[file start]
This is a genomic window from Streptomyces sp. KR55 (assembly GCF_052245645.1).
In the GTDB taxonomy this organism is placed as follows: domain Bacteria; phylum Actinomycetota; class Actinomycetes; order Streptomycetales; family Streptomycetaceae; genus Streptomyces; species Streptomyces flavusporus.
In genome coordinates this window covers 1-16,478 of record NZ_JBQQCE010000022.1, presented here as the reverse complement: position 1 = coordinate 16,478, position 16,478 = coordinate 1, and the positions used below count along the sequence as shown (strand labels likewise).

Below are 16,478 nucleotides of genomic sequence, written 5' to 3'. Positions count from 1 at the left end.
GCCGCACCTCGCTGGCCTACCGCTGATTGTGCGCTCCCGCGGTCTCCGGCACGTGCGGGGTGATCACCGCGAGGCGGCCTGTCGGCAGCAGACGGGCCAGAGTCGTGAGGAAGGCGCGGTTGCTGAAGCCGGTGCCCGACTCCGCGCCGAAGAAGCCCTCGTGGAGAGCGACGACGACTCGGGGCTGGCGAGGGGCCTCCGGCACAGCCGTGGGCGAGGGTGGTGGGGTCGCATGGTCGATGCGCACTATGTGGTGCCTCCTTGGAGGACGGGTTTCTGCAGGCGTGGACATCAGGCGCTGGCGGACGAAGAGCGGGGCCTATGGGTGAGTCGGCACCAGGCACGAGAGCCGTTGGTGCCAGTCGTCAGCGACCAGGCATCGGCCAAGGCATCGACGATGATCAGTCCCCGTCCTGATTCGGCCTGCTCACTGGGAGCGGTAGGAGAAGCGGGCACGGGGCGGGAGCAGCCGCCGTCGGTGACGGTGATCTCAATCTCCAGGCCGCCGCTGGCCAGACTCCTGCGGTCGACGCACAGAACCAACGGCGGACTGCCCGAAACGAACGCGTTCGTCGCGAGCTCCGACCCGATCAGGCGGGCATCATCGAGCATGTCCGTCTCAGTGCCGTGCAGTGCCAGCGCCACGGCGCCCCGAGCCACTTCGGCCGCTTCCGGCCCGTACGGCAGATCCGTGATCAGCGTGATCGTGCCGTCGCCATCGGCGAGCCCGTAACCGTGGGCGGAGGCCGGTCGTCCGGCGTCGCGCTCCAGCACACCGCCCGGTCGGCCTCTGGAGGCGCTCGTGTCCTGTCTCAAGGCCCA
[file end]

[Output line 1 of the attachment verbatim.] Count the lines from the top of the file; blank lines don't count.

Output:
This is a genomic window from Streptomyces sp. KR55 (assembly GCF_052245645.1).